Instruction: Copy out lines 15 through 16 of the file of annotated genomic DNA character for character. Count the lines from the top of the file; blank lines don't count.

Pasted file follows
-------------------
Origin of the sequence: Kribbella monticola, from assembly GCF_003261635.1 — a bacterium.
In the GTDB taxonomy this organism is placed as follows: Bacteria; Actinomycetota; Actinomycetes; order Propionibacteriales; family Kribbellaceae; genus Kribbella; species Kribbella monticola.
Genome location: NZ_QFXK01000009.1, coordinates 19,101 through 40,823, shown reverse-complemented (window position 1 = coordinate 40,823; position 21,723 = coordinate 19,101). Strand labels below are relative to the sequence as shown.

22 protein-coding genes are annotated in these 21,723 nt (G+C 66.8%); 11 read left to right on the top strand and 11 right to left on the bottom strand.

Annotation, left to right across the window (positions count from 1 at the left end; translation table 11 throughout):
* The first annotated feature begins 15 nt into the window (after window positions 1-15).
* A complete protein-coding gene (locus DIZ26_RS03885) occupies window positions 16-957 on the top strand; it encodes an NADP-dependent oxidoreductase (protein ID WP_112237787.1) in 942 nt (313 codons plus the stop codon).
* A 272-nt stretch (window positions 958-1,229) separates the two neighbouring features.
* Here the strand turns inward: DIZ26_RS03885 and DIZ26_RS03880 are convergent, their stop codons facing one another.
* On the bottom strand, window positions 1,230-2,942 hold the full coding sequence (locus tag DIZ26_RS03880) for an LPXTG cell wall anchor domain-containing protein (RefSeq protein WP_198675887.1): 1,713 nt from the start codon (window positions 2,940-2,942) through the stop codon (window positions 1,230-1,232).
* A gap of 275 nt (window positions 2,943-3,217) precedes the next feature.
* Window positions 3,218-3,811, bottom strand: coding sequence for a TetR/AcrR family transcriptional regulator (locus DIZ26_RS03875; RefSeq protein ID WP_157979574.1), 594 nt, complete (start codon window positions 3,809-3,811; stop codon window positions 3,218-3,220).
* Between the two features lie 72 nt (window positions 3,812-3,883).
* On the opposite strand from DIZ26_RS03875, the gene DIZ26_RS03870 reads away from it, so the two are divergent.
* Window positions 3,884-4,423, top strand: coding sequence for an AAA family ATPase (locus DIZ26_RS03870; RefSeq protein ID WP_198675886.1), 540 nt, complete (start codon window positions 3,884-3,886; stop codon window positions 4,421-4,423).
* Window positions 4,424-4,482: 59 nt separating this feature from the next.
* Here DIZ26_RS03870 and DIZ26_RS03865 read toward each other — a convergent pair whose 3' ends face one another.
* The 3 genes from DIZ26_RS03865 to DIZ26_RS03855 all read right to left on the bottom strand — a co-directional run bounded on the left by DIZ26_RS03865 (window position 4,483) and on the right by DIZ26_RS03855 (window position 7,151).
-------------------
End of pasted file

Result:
* Window positions 3,884-4,423, top strand: coding sequence for an AAA family ATPase (locus DIZ26_RS03870; RefSeq protein ID WP_198675886.1), 540 nt, complete (start codon window positions 3,884-3,886; stop codon window positions 4,421-4,423).
* Window positions 4,424-4,482: 59 nt separating this feature from the next.